Republicans to presidential debate commission: We won't debate in 2024 unless there are changes

WASHINGTON – The Republican Party told the presidential debate commission Thursday that its White House nominee won't participate in 2024 unless organizers make major changes.

The GOP "has a duty to ensure that its future presidential nominees have the opportunity to debate their opponents on a level playing field," said a letter to the commission from Ronna McDaniel, chair of the Republican National Committee.

President Donald Trump, left, and Democratic presidential candidate Joe Biden participate in the second and final presidential debate on Oct. 22.

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During negotiations with the commission in recent months, Republican National Committee members echoed long-standing protests about the system lodged by Trump during his 2016 campaign and his 2020 re-election campaign.

It is unclear if the Republican Party can make a prohibition stick: Candidates make decisions to participate in debates, not political parties, as the commission pointed out in a response to the RNC letter.

"The CPD deals directly with candidates for President and Vice President who qualify for participation in the CPD’s general election debates," the commission said. "The CPD’s plans for 2024 will be based on fairness, neutrality and a firm commitment to help the American public learn about the candidates and the issues."

According to the letter, the Republicans have demanded changes that include holding the first debate before the start of early voting.

The RNC's temporary presidential debate committee – led by former Trump campaign adviser David Bossie – also wants "transparent criteria" for picking debate moderators in order to avoid conflicts of interest due to "partisan factors."

Another demand: A "code of conduct" for the moderators themselves, including "guidelines for appropriate interactions with the participating nominees."

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Trump clashed with and criticized debate moderators Chris Wallace and Kristen Welker during the last debates, though both won bipartisan praise for handling contentious face-offs between Trump and President Joe Biden. One of their challenges was keeping Trump to required time limits.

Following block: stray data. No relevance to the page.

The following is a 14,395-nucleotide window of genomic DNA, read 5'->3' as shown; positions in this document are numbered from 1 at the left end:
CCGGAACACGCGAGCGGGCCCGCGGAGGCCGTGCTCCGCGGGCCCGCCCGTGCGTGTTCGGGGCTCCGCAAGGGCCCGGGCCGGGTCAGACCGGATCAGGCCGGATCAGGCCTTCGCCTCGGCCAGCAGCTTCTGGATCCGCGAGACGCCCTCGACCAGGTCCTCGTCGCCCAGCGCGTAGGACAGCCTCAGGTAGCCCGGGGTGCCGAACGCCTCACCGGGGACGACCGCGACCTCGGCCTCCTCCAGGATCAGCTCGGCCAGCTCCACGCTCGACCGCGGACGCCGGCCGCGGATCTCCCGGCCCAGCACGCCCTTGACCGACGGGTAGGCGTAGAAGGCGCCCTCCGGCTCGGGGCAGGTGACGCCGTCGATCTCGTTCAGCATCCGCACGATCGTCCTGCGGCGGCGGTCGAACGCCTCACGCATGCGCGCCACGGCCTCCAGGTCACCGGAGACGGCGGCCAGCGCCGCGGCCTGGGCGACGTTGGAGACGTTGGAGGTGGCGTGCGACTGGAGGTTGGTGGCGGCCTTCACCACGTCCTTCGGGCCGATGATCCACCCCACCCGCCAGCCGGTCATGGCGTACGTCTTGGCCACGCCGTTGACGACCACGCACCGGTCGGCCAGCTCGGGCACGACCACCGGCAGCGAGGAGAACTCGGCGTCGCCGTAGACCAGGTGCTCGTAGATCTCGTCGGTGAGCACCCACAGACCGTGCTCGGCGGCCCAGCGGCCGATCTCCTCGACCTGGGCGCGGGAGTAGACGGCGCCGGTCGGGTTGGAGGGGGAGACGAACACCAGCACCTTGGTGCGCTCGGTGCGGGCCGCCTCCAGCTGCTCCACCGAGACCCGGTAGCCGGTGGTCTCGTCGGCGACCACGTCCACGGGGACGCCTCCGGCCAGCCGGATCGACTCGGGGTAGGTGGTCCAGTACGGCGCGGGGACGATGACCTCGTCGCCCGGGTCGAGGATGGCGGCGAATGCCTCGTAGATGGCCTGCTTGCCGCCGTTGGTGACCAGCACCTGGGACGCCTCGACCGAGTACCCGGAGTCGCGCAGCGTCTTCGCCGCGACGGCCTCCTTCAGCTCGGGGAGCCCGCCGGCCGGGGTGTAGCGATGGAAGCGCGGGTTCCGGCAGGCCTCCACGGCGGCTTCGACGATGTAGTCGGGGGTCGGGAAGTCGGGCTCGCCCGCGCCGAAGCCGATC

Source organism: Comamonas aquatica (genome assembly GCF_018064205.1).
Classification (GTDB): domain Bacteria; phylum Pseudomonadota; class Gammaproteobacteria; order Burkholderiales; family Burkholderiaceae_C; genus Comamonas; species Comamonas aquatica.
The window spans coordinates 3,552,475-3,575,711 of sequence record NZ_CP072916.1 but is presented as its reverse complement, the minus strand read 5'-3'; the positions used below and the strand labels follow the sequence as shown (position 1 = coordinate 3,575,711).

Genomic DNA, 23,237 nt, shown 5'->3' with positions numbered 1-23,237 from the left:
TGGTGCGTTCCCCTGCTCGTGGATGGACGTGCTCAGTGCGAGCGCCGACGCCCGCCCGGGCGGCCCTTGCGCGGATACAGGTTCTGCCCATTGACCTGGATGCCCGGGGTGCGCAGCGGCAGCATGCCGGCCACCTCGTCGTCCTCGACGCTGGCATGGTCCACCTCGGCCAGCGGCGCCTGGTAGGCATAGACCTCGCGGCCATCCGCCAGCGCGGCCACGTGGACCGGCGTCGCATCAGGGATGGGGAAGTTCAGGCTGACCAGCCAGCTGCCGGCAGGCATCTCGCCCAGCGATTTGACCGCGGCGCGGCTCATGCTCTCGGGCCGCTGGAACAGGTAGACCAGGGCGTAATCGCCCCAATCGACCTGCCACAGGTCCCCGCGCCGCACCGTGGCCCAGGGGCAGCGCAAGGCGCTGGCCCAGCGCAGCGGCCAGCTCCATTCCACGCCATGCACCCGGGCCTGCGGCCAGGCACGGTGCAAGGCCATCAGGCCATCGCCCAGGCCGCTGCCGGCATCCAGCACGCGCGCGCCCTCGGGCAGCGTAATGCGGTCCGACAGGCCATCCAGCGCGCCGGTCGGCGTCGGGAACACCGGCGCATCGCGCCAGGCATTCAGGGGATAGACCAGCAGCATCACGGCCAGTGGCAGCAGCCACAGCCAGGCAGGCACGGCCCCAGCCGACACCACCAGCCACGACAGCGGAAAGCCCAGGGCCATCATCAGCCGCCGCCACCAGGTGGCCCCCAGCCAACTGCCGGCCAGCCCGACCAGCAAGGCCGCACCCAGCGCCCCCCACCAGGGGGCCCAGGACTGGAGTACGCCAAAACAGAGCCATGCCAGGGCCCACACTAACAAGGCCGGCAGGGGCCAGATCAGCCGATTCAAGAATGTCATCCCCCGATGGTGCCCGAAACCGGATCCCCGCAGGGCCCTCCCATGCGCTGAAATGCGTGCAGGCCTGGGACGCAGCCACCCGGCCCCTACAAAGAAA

Trump and the Republicans also protested new rules created in 2020 that enabled moderators to turn off microphones if candidates went on too long.

The former president is considering another run for the presidency in 2024.

If the Commission on Presidential Debate does not make changes, McDaniel wrote, the RNC will amend its party rules and "prohibit future Republican nominees from participating in CPD-sponsored debates."

Republican opponents mocked the proposed debate pullout, saying the party doesn't want to expose its nominee to defeat.

Laurence Tribe, a law professor emeritus at Harvard, said it's not surprising that "a political party that doesn't really believe in democracy" wants to avoid debates.

"Why debate the issues if the issues don't count, truth doesn't matter, and the only election outcome you'll honor is a win?" Tribe said.

Pollster Frank Luntz said the fall presidential debates every four years "are watched by people around the world," and are among "the last remaining strengths in our increasingly shaky democracy."

"It would be a tragedy if we were to abandon them," he said.